Augusta closes lawsuit with man shot by deputy with $250,000 settlement

After approval from commissioners, the Metropolis of Augusta has written a $250,000 examine to a person shot twice by a Richmond County Sheriff’s deputy in 2019.

The examine, dated July 21, was a part of the settlement for Malik Williamson. Williamson filed a federal civil rights violation lawsuit in US District Courtroom on July 13, 2021, towards Richmond County Sheriff’s Workplace deputy Ray A. Parker and Sheriff Richard Roundtree in relation to the capturing.

Parker shot at Williamson’s again 5 instances, exterior the again door of his Maxwell Avenue dwelling, in accordance with the lawsuit.

“One of many bullets struck Williamson within the again, passing by way of his intestines, in accordance with the go well with. One other bullet hit Williamson within the calf muscle of his leg.

Extra particulars in regards to the capturing: Augusta man wounded in officer-involved capturing information go well with as new DA seeks to clear him

In line with a report from the Georgia Bureau of InvestigationsDeputy Ray A. Parker and one other deputy have been responding to an nameless report of gunfire close to twelfth and Gordon streets round 5 am on July 14, 2019, when Parker heard extra gunshots and noticed two males who “matched the outline” of the alleged shooter .

Williamson’s lawsuit alleges he was attempting to open the again door of his dwelling after celebrating his birthday with associates when Deputy Parker confronted him at gunpoint. Williamson mentioned he held up his fingers and backed away from the door, however Parker fired 5 instances at Williamson together with his .40-caliber Glock, hitting Williamson twice.

Each a neighbor and an eyewitness to the capturing instructed GBI brokers that Williamson had his fingers within the air when he was shot.

Following the capturing, Williamson was charged with possession of a stolen handgun. Parker returned to work.

On July 19, 2019, former District Lawyer Natalie Paine wrote a letter to the GBI stating she wouldn’t pursue a felony change towards deputy Parker within the capturing.

In Williamson’s go well with, he mentioned one of many bullets tore by way of his intestines. He alleged that although he survived, he suffered everlasting accidents.

The go well with additionally alleged Sheriff Roundtree disadvantaged Williamson of his rights by “performing with gross negligence and with reckless and deliberate indifference to the rights and liberties of the general public” by failing to adequately practice and supervise deputies.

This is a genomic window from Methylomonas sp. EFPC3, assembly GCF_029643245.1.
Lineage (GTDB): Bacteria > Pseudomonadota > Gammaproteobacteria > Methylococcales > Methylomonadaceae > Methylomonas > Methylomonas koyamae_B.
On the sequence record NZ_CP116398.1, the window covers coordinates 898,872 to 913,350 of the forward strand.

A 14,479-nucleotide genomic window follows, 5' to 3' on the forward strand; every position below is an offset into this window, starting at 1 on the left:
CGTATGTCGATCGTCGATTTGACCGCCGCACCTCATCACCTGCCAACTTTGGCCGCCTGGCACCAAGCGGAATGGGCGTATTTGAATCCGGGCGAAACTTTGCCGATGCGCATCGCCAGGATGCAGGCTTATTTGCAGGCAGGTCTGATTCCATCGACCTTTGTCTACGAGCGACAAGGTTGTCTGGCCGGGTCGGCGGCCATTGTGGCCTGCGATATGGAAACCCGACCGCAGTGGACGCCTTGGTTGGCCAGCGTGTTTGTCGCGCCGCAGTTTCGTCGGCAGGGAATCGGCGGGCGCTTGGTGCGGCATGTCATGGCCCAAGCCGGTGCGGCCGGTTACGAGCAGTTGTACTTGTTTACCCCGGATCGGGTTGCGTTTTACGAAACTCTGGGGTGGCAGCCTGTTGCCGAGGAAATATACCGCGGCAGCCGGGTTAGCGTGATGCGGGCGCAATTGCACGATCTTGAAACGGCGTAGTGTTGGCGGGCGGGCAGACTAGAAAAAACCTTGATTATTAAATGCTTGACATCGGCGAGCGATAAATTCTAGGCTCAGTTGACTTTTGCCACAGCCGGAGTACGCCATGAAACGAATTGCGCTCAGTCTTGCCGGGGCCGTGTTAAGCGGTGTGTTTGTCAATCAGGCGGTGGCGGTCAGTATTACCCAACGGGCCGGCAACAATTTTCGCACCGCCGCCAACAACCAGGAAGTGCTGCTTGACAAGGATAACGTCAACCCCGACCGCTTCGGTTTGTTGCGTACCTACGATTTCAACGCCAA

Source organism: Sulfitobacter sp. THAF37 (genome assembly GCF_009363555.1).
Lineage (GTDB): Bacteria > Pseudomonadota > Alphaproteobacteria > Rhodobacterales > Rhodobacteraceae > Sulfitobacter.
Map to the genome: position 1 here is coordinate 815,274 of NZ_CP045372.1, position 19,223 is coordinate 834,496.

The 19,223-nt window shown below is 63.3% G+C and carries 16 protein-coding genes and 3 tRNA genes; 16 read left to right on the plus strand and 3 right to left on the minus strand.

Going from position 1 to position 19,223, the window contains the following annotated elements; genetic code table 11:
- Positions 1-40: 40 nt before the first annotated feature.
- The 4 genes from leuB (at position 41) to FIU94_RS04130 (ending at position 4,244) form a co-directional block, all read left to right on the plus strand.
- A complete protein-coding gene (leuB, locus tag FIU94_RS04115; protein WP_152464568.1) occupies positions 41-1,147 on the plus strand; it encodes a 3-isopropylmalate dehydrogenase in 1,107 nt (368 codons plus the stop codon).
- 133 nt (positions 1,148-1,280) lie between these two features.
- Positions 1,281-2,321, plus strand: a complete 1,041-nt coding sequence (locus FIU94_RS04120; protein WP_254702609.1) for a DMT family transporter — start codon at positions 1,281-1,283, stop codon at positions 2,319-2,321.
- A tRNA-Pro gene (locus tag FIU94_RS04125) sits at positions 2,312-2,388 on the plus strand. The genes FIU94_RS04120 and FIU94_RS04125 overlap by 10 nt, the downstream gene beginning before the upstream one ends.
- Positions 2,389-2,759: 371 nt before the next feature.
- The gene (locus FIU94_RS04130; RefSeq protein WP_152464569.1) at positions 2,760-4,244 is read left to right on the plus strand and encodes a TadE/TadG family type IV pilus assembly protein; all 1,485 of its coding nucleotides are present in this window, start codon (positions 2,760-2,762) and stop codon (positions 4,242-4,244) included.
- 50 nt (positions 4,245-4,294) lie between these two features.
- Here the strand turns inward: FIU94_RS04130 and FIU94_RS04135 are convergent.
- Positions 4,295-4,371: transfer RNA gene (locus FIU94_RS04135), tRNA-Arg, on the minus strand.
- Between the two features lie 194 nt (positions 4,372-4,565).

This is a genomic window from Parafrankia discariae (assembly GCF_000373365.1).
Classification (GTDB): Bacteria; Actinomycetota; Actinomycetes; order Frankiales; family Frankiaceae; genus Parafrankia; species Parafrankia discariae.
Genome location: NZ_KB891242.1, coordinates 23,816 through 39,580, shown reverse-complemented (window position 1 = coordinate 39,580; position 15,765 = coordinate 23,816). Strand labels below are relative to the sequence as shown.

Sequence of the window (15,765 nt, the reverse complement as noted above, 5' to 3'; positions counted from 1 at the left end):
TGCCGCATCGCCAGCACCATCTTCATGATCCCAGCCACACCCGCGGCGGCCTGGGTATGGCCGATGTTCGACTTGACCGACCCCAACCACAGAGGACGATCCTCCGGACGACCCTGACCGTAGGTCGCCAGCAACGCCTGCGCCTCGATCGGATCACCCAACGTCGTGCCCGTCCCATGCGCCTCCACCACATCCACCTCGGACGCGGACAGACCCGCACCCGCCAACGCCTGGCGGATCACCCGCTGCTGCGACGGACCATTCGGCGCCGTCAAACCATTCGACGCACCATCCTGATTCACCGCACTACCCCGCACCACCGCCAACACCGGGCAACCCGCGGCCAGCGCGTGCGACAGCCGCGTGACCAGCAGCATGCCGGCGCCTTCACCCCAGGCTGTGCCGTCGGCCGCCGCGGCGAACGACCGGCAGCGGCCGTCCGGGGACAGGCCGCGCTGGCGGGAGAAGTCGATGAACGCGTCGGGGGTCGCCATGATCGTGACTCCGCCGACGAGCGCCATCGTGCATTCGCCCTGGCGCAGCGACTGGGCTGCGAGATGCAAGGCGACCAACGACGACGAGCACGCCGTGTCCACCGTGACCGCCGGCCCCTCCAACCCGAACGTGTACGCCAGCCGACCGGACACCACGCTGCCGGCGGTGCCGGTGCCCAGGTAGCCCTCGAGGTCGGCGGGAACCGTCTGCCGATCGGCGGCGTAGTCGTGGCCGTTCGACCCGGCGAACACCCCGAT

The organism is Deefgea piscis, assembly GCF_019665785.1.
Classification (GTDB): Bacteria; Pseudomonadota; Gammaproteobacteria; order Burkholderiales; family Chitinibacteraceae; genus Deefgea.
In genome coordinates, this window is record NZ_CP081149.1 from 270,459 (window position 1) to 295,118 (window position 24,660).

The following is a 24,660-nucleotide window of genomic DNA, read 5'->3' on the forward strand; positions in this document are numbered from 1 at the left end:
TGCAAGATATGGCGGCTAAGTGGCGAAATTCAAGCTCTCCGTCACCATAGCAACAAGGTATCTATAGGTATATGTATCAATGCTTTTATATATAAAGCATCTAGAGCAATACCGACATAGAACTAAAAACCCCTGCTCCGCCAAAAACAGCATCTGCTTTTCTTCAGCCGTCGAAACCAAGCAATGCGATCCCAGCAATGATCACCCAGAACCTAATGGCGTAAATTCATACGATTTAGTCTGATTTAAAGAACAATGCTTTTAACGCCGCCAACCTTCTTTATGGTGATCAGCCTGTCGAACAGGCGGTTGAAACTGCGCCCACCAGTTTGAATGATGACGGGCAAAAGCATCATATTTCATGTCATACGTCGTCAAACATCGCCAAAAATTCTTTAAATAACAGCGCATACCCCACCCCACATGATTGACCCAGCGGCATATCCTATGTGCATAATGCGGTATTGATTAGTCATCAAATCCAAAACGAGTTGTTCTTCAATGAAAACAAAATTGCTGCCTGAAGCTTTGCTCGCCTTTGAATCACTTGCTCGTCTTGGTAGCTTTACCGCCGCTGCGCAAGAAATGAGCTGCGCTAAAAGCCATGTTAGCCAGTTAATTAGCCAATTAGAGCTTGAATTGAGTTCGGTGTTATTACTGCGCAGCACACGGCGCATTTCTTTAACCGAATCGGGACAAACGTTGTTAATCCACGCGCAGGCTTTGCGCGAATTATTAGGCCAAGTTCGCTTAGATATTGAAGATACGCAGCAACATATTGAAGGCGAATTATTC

The lawsuit states “coaching information reveal that Defendant Parker had not accomplished coaching in “Judgmental [sic] Taking pictures” and “Judgmental [sic] Simulator Coaching” till August 6, 2019, greater than three weeks after Defendant Parker displayed poor judgment in gunning down Williamson on the garden of his dwelling.”

Information from the Georgia Peace Officer Requirements and Coaching Council point out Parker was a jailer for one 12 months earlier than changing into a peace officer. He had been in that function for a 12 months when he shot Williamson.

Though Parker didn’t full the 2 trainings talked about within the lawsuit till after he began serving as a peace officer, Terry McCormick, director of the Certification and Coaching Division for Georgia Publish, mentioned Parker’s coaching file is in line with necessities.

“All of his coaching is finished in a well timed method and he has exceeded the minimal requirement every year he has been a Peace Officer,” McCormick mentioned.

Parker accomplished 777 hours of coaching in 2018, which included his fundamental peace officer coaching, and 65 hours of coaching in 2019, in accordance with coaching information obtained from the Georgia Publish.

Roundtree’s title was later dropped from the Williamson lawsuit.

In a July 12 committee assemblythe movement was authorised with commissioners Katherine Smith-McKnight and John Clarke voting towards the decision.

Williamson’s legal professional, Jeffrey Francis Peil, mentioned he couldn’t touch upon the settlement.

Parker’s legal professional, Charles Henry S. Lyons III, confirmed the case was resolved and mentioned, “We consider that the decision was affordable.”

The decision doesn’t admit any legal responsibility on behalf of Parker.

The lawsuit initially requested a jury trial, $5 million in compensatory damages and $250,000 in punitive damages.

Lyons added that what helped convey the case to decision was a mediation.

This text initially appeared on Augusta Chronicle: Augusta Fee OKs settlement for man shot by Richmond Co. deputy

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